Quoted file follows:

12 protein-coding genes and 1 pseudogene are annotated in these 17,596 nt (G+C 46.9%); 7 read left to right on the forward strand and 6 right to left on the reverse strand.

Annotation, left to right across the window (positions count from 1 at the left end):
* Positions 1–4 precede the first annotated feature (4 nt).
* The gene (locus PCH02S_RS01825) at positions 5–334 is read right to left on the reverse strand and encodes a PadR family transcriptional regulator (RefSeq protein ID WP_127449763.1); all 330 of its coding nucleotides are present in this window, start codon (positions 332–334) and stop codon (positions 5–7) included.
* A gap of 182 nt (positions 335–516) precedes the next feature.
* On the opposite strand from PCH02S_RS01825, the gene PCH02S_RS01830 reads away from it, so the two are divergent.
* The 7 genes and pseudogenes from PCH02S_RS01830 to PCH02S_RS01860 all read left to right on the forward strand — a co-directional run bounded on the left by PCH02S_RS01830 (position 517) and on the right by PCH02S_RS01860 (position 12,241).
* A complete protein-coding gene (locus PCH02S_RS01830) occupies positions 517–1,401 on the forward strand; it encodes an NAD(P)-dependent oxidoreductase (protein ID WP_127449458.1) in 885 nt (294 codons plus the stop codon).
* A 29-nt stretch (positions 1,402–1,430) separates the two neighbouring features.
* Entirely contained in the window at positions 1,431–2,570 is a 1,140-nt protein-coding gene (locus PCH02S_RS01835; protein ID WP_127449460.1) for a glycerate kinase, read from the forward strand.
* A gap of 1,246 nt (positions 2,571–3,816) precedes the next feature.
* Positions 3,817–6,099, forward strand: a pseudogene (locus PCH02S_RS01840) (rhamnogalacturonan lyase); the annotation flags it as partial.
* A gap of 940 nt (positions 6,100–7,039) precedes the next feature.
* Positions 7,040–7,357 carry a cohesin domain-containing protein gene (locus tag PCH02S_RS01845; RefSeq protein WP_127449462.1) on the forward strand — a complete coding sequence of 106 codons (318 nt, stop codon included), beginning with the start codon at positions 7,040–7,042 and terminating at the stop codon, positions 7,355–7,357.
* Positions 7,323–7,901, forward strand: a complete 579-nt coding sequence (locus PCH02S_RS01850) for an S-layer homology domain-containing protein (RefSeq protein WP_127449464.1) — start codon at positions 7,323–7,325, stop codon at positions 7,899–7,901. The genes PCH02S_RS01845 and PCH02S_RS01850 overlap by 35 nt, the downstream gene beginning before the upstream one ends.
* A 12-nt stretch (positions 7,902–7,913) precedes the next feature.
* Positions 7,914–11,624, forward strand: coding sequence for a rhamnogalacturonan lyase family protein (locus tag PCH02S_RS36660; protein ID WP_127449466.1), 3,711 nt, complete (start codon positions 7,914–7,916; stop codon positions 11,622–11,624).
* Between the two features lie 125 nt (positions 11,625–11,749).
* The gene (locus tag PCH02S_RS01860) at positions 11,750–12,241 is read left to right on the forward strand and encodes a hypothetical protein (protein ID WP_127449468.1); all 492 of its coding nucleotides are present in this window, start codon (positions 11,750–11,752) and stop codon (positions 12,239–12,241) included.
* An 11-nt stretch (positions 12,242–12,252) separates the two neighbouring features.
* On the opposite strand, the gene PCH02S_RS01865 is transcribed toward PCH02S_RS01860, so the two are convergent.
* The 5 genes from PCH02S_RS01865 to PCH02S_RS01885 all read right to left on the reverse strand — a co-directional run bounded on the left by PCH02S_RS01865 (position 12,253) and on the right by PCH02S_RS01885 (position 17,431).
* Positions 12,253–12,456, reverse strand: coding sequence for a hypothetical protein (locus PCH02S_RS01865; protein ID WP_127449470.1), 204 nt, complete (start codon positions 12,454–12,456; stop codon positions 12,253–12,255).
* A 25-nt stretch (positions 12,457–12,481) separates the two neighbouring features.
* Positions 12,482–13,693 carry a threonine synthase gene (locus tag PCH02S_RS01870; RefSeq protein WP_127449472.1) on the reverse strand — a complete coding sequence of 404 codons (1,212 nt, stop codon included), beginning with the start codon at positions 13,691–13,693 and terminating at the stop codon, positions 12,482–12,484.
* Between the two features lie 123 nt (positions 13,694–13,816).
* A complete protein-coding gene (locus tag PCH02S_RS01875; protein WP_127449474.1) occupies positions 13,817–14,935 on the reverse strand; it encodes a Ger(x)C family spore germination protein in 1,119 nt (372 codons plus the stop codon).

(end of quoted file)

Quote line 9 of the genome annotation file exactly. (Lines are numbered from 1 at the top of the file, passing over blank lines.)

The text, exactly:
* A 29-nt stretch (positions 1,402–1,430) separates the two neighbouring features.